Here is an on-going topic for debate in fishing; what knot to tie and when?
The number of knots out there to use and why they are better than the rest, is about as spread out as the number of different hardbaits on the market. For some anglers, they are very particular and picky about their knots. Some use a knot their grandpa taught them how to tie, and grandpa knew everything. Some use a particular knot that they used to win a tournament. Others use a certain knot because it has never broken on them. Finally, there is the anglers that tie any knot that the spirit moves them to tie; whatever the case may be, there is a lot of options.
I’ve spent ten years as a competitive bass angler, five of which have been competing on the FLW Tour. Here is my approach to the different knots out there and when to use them. The first piece of advice I can give every angler out there, keep it simple! I stick to three basic knots in my fishing arsenal and I have yet to find a reason to change. I’ve also added some value from Yo-Zuri prostaff members to help increase the incentive behind the way I like to do things.
The first knot is the Palomar knot, probably one of the easiest but also one a lot of anglers have controversy over. Growing up in Oklahoma and fishing a lot with my dad, the Palomar knot was the first knot I learned to tie. However, I did break off a lot, but it was the only one I knew how to tie. It was not until I started competing in tournaments and reading a lot of article in magazines did I start learning how to tie different variations. The Palomar is still a knot I depend significantly on when fishing with Yo-Zuri Superbraid.
“The Palomar knot is as old as my fishing career. In Florida we fish a lot of grass, and I think the Palomar knot favors the best. Although it has a tendency to cut itself when tied with fluorocarbon, I think it holds the best strength with braid. Also it’s a smaller knot which cuts down the tendency on your bait getting hung up on debris in the water.” –Mike Surman, FLW Tour pro & Yo-Zuri prostaff member
The knot I rely on 90% of the time is the San Diego Jam knot, or as some like to call it “the Jam knot”. This is the knot I especially tie when throwing Yo-Zuri crankbaits such as the 3DB Deep Crank or 3DR Mid Crank because both are worked especially well when in contact with wood or rocky bottoms. The amount of abuse you put your knot and line through in this scenario is endless, so a quality line and knot is paramount. Yo-Zuri TopKnot fluorocarbon is the best on the market and I’ve found the best knot to tie to hold up well and be the strongest is the San Diego Jam. It has three tag ends and pretty simple to tie, however the key to tying it correctly is like most any other knot, make sure to wet it down before you cinch it complete.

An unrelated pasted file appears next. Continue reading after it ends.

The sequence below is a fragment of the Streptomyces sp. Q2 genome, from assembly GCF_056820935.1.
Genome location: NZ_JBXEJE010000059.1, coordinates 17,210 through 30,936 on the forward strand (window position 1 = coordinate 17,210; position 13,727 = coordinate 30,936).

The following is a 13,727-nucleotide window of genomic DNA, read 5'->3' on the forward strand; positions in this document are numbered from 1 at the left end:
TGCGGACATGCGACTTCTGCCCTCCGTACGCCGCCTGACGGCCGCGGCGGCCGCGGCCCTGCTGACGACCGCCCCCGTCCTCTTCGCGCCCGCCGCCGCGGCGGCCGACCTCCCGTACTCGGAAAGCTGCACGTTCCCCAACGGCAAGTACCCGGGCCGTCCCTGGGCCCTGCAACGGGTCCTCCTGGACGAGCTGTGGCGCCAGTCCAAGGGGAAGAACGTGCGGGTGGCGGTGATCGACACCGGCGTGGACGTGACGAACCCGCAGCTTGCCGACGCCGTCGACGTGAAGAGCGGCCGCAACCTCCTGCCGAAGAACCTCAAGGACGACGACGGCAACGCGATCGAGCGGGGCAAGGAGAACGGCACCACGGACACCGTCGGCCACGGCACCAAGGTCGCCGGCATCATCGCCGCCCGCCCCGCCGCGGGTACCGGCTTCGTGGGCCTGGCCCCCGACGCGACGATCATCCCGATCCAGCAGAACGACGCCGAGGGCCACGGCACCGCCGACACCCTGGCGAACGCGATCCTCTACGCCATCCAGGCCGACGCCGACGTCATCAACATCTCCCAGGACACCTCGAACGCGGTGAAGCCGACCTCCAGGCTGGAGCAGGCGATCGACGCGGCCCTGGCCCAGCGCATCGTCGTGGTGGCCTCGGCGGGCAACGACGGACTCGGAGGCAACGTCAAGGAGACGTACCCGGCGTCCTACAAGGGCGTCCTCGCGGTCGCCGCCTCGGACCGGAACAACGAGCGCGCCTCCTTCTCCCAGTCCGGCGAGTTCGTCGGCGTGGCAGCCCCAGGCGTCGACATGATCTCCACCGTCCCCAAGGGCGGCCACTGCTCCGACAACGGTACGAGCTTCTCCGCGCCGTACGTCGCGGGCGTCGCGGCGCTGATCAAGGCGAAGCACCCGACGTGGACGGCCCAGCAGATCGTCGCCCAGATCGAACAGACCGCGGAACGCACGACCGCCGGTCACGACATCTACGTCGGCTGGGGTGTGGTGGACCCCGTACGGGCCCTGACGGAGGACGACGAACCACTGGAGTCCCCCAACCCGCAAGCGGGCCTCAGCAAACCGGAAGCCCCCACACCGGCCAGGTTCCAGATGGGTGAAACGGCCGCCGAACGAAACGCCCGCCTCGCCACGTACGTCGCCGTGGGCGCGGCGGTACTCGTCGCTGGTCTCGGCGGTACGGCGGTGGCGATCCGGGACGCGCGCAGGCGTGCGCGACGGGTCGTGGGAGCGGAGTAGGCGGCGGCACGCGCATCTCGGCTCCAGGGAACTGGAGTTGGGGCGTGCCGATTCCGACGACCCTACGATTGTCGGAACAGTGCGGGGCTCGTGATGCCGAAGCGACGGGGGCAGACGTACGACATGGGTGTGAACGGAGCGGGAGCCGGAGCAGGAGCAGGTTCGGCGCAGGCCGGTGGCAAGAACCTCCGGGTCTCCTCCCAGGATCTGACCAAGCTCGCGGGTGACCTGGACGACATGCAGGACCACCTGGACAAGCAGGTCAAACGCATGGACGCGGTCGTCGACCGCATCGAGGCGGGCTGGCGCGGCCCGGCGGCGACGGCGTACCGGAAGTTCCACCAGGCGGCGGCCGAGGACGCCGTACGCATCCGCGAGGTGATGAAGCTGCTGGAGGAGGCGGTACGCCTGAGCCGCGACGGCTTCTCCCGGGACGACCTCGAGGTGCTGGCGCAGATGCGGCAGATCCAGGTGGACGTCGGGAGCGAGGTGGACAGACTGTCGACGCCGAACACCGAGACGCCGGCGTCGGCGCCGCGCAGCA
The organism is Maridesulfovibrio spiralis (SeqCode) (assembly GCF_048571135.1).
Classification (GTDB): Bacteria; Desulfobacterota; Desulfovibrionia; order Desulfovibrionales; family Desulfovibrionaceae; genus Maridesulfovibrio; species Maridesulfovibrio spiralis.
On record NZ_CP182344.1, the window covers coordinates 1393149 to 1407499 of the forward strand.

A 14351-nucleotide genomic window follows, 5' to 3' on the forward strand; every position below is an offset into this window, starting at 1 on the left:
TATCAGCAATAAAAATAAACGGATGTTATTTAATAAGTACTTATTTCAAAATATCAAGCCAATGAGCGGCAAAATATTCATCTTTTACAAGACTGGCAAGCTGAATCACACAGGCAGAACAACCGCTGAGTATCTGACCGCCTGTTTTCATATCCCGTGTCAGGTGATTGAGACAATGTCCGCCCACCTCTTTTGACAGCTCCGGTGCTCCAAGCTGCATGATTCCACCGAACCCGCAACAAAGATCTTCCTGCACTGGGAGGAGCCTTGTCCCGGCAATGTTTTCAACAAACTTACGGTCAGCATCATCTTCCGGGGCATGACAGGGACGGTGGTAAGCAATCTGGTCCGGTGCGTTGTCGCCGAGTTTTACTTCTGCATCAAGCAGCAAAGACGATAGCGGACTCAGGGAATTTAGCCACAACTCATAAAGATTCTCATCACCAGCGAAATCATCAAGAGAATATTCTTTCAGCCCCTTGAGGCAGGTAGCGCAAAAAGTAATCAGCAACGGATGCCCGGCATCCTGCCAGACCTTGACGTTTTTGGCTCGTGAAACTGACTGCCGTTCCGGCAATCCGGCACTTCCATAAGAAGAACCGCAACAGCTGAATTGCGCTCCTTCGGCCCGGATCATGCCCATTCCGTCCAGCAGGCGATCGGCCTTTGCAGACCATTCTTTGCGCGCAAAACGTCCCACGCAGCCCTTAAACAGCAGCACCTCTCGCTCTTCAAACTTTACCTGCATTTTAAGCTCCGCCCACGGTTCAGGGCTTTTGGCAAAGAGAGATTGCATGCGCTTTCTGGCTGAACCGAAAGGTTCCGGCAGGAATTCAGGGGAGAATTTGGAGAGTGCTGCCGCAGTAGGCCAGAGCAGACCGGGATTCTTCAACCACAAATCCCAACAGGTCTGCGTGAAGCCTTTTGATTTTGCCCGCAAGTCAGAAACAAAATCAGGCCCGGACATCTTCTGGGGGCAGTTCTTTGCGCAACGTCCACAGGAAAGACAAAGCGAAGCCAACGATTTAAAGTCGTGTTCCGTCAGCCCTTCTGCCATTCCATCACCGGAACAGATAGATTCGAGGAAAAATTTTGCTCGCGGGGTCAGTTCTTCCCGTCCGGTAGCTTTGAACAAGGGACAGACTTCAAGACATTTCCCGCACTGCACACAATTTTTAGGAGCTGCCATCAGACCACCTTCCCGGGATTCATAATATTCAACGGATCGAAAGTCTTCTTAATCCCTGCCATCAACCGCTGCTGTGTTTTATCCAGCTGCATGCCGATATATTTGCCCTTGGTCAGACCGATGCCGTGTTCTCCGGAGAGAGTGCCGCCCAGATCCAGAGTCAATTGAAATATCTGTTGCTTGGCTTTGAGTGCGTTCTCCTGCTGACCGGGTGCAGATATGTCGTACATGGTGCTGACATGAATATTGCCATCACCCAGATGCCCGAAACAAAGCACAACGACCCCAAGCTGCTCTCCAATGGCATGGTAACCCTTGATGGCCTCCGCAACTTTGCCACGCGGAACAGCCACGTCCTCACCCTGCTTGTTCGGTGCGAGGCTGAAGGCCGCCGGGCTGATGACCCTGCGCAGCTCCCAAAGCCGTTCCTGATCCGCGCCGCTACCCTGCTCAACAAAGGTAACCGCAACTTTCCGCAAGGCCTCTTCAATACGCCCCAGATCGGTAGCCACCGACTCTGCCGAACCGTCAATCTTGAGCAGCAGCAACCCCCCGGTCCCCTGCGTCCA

“Most of the anglers I know are tying the San Diego Jam for everything. I’ve never had that knot slip or break on me. In my line of work if it isn’t broke, then don’t fix it.” –Clent Davis, Yo-Zuri prostaff
Finally, there is the knot everyone has to use to connect a mainline to a leader. Personally I like the Alberto knot. Again, this was the first knot I learned to tie when adjoining two different lines and it has not failed me yet. It is a pretty thin knot and holds up well for smaller diameter braid and fluorocarbon. It is a knot that wraps the mainline up to sixteen times around the leader material, so it has an excellent hold when all cinched down.
“I’ve found the quickest and strongest conjoining knot to tie, especially when finesse fishing, is the Alberto knot. I’ve caught ten pounders on shakey heads before, and never once had a single issue with the Alberto knot.” –Luke Clausen, Yo-Zuri prostaff & Major League Fishing BPT pro
However, there is a new knot that has really shown itself and made a name for itself among anglers on the tour level; the FG knot. This is knot is relatively difficult to tie and will take a lot of practice to getting the hang of. It was originally designed by tarpon and redfish anglers in the state of Florida but has eventually made its way to the freshwater scene. Again, this is a very thin knot and has a great strength. I would recommend searching YouTube and seeing some different videos on how to tie it. It works very similar to a Chinese Finger Trap, I’ve even heard of guys using it for Crappie fishing and not having to retie for months and months at a time.
“The FG Knot is my favorite when tying braid to fluorocarbon. Although I recommend taking your time and sitting down in the bottom of the boat to tie it, I’ve exclusively started depending on it.”- Brandon Cobb, Yo-Zuri prostaff and BASS Elites Series Angler
Here is just a couple examples of the different knots out there anglers love to use. I have my personal favorites, and every angler out there has their own. No matter what an angler prefers to tie, the key is to have confidence in the knot you rely on!!!
Next week we will feature pt.2 which will cover knots preferred in saltwater fishing. Think it is the same as freshwater???